UK Government pushes for open standards and open source software
March 1 2011
Central UK Government pushes for open standards and open source software while regional bodies remain locked into closed, proprietary computer systems
Three new government initiatives in the field of open public sector computing in the past month show that at a national level at least, the UK is one of the strongest supporters of open standards and open source software in Europe.
Unfortunately at grass roots level local governments around the UK remain stubbornly wedded to proprietary computer systems that lock them and their citizens' data into closed computer systems.
The difference in attitude towards openness in computing between national and local level was strikingly clear last Friday at the 5th Open Document Format (ODF) Plugfest held in Maidenhead, Berkshire.
At the national level Bill McCluggage, Deputy CIO of the Cabinet Office announced a public survey of views on open standards, which among other things asks respondents to review the recently published definition of an open standard, and to give their views on a host of standards currently used by public sector bodies in the UK. The results of the survey will feed into a report to be published in the autumn.
The survey was unveiled a few days after the Cabinet Office met with systems integrators and called on them to offer computing solutions based on open standards and open source where possible. Two weeks earlier the Cabinet Office sent a formal memo to all government agencies involved in IT procurement, recommending for them to choose open standards where possible, and to work with smaller suppliers in future, instead of handing out mega-contracts to individual suppliers.
However, this positive message from central government has yet to materialize at local level throughout the UK. Local Governments generally still seem detached from the opportunity to gain significant financial and citizen benefit.
Mark Wright, a Councillor from Bristol with responsibility for ICT described Bristol's experience implementing ODF. Having opted for the Open Document Format in 2004, Bristol have selectively been forced to switch back to use some of the proprietary software it used before. Wright claimed limited success only because Bristol suffered interoperability problems when communicating both with local offices and with central government. and because certain software suppliers didn't offer products based on the ODF open standard, Wright said.
“The unfortunate experience of Bristol illustrates how hard it is for local governments to break free of software lock-in,” said Graham Taylor, CEO of Openforum Europe (OFE), adding: “We hope this will start to change once the more determined policy drive from the Cabinet Office starts to take effect.”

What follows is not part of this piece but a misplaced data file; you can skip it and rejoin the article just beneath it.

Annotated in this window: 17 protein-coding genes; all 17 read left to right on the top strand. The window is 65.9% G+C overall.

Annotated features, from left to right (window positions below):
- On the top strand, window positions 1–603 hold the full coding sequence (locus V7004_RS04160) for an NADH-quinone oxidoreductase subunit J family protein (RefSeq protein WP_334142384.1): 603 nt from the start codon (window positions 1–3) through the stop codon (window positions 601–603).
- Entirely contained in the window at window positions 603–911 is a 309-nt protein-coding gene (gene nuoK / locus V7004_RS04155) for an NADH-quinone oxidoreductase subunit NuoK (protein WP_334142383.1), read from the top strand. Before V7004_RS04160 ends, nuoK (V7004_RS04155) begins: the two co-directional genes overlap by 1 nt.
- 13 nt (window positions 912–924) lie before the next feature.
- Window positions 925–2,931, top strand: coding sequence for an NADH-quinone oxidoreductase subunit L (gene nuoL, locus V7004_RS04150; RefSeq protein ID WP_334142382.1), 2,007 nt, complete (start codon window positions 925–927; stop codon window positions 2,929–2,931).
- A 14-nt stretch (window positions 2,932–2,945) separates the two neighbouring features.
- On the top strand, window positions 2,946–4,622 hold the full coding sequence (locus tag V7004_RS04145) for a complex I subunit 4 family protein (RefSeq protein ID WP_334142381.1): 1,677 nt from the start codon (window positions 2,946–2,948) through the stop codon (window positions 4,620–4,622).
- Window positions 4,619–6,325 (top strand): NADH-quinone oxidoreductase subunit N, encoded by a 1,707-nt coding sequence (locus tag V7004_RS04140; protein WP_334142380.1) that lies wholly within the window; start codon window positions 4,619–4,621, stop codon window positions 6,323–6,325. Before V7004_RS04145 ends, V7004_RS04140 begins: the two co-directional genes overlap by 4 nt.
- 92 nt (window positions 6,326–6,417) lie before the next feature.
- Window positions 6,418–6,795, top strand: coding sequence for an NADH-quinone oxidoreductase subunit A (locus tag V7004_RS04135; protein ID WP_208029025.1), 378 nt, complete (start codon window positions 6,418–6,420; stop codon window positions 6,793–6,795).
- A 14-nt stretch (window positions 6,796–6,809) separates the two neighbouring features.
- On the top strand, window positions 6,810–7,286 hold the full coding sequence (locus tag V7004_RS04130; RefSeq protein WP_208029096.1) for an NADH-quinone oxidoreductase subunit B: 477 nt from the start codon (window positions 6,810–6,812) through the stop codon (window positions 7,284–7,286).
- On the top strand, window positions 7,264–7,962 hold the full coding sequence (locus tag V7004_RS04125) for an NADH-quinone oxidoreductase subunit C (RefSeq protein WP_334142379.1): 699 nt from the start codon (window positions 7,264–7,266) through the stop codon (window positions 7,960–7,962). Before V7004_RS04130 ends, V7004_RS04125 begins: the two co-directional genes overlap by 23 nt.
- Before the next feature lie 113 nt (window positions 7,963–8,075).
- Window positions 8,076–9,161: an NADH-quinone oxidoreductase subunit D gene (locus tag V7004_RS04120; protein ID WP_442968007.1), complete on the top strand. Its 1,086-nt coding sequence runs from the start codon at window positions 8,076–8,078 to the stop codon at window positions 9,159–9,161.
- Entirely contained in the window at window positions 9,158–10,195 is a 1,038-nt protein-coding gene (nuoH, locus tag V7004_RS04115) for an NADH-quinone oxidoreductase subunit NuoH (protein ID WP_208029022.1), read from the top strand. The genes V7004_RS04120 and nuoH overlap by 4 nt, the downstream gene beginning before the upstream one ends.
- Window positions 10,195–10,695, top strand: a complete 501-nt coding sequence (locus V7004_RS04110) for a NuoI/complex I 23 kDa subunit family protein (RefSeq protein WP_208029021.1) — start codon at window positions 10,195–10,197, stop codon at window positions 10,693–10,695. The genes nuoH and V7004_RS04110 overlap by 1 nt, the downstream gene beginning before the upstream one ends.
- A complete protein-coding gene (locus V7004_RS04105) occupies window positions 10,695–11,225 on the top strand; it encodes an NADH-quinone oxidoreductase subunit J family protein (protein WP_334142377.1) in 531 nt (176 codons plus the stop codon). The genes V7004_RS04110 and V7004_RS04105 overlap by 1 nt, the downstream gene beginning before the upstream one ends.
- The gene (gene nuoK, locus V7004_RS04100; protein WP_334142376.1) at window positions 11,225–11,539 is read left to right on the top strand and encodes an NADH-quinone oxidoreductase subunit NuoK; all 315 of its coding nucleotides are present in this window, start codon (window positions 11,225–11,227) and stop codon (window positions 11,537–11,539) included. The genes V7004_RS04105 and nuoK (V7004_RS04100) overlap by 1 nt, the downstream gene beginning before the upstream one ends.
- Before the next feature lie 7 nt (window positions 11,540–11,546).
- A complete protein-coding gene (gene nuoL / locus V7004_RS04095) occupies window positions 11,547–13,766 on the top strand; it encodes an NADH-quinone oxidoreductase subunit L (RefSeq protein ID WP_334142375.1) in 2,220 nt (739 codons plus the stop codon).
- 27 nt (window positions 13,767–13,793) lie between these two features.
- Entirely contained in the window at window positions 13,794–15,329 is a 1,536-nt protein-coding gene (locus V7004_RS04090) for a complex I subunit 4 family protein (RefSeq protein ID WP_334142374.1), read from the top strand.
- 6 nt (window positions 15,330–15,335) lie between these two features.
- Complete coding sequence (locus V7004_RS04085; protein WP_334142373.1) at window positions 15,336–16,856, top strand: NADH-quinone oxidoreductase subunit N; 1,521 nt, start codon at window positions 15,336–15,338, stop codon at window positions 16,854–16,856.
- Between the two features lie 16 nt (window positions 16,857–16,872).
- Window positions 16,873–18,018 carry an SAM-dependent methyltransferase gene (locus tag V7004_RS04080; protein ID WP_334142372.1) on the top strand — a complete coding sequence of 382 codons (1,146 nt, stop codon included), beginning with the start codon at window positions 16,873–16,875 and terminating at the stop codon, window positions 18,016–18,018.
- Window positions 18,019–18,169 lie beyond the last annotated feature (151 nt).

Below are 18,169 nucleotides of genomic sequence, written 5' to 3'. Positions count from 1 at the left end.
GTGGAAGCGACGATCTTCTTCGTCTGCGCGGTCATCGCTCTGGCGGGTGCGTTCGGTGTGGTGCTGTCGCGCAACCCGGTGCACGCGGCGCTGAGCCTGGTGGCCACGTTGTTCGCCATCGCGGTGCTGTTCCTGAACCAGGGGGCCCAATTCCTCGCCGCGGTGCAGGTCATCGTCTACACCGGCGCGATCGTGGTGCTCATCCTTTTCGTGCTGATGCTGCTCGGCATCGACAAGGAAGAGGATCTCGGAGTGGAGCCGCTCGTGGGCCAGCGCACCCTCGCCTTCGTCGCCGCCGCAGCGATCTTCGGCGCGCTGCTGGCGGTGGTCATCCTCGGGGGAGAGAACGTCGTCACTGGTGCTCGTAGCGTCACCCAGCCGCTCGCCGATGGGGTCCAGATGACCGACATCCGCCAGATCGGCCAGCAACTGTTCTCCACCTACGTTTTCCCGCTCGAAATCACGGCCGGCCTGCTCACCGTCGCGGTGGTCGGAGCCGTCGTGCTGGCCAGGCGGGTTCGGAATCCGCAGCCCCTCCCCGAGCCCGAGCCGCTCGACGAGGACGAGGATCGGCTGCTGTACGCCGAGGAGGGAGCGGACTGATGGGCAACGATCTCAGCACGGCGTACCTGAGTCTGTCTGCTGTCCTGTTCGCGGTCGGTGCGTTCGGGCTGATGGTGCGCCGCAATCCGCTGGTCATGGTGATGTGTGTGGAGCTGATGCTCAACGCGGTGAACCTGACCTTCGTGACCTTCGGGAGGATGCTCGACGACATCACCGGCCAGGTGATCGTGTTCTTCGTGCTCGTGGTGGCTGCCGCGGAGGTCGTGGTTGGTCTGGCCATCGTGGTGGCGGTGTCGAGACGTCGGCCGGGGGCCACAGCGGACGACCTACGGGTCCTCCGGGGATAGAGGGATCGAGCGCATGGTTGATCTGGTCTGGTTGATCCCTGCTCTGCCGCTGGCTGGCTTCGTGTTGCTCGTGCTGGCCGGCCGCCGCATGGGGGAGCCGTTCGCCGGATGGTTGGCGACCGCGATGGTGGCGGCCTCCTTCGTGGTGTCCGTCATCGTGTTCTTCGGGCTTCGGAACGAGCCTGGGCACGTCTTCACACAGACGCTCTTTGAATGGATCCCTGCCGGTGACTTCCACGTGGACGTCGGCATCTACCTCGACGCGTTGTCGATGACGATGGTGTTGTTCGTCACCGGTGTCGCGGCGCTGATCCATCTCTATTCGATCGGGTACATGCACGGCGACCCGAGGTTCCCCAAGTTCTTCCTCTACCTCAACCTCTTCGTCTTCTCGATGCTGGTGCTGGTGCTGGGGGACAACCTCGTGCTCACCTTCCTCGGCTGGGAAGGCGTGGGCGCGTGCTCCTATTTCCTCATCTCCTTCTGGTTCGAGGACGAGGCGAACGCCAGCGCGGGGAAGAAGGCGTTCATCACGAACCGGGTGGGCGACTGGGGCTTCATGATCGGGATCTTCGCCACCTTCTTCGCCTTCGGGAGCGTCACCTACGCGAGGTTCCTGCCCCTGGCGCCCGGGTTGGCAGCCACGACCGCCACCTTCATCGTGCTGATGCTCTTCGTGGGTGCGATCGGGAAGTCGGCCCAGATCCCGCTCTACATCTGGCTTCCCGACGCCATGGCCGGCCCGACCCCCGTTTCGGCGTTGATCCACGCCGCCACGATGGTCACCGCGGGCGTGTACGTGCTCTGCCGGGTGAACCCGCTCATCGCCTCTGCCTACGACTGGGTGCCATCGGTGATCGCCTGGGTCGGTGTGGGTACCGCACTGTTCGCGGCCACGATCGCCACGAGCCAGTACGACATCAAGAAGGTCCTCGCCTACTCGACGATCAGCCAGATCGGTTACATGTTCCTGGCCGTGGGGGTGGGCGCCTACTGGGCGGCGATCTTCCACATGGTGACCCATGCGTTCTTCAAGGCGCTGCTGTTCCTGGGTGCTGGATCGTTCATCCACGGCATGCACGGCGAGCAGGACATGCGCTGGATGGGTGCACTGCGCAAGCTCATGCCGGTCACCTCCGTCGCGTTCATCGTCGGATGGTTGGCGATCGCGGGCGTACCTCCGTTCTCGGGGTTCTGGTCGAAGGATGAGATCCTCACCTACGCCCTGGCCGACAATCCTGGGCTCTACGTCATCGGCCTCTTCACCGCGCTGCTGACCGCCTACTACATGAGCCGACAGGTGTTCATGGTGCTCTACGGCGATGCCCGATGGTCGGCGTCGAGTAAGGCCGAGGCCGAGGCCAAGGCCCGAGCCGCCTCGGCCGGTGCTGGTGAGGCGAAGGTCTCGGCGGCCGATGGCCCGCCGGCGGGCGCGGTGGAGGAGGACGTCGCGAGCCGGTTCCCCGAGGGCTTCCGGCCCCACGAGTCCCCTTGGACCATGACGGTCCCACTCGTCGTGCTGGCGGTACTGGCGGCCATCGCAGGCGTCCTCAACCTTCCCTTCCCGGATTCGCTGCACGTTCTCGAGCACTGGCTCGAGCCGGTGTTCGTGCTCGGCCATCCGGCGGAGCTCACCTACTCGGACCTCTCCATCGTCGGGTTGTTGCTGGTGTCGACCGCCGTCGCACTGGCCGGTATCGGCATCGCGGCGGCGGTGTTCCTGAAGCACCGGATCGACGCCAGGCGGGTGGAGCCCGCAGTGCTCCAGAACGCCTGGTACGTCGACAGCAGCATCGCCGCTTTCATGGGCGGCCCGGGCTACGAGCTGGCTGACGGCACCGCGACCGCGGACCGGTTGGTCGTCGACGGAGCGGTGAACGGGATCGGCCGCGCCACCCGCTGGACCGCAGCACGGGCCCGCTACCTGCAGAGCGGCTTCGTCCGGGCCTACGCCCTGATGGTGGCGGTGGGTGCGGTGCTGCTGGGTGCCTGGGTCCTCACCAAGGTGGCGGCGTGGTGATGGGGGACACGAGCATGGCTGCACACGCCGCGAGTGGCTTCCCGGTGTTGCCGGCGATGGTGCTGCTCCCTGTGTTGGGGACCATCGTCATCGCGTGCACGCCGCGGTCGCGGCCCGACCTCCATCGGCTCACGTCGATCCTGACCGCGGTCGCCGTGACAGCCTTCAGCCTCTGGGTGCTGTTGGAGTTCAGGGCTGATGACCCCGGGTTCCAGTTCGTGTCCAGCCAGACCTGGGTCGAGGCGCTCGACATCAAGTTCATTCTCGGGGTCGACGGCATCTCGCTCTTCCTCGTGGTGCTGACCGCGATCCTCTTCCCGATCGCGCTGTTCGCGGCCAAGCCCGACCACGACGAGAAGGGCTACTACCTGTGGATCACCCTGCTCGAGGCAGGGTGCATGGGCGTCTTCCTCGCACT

In addition to the procurement memo about applying open standards, another set of guidelines concerning the use of open source software is in the pipeline.
OFE welcomes the government's drive to choose open standards where possible, and to open up IT procurement to smaller suppliers. This will help SMEs and ensure greater competitive choice in the market, Taylor said.
But he was clear that the biggest potential benefit the government aims to achieve over the short and medium term through its new approach to ICT procurement are the financial savings to be made from choosing Open Source underpinned by Open Standards.
OFE believes the UK Government's approach is a good one. “It is absolutely right to stick with a clear definition of what an Open Standard is, and what it expects the market to be doing to move forward to adopting such standards,” he said. “ The definition chosen is succinct and leaves no doubt in readers minds that a level playing field for all business models, including open source, is essential.
“It is also being pragmatic in recognizing that we don't live in utopia and that today many standards in use are not ideal, so lets accept them when inevitable and develop a plan to move to the next open version whenever possible.”
ODF Plugfests have been held in numerous locations in Europe in recent years . The event in Maidenhead was the first of its kind to take place in the UK, making it an ideal platform for central government to speak to the community of open source and open standards developers.
Delegates welcomed the new focus on openness from central government and the recognition of the significant benefits that open source software such as that based on the Open Document Format.
However, many doubted that this positive impetus from the centre would be enough to push local and regional governments around the UK to adopt open IT systems.
The two-day plugfest saw some notable technical advances made in the area of text wrapping and cloud computing. For more details please see the full summary document attached.
For further information please contact Graham Taylor, CEO of OFE +44 7713 593217
or Paul Meller, research and communications director of OFE +32 497 322 966
Notes to editors:
OpenForum Europe (OFE) is not-for-profit, independent of any organisation. and was originally launched in March 2002 to accelerate, broaden and strengthen the use of Open Source Software in business and government. OFE's role has now expanded and is a strong supporter of Open Standards and Openness and pursues the vision of facilitating open competitive choice for IT users. OFE is supported by major IT suppliers, user organisations and national partners.
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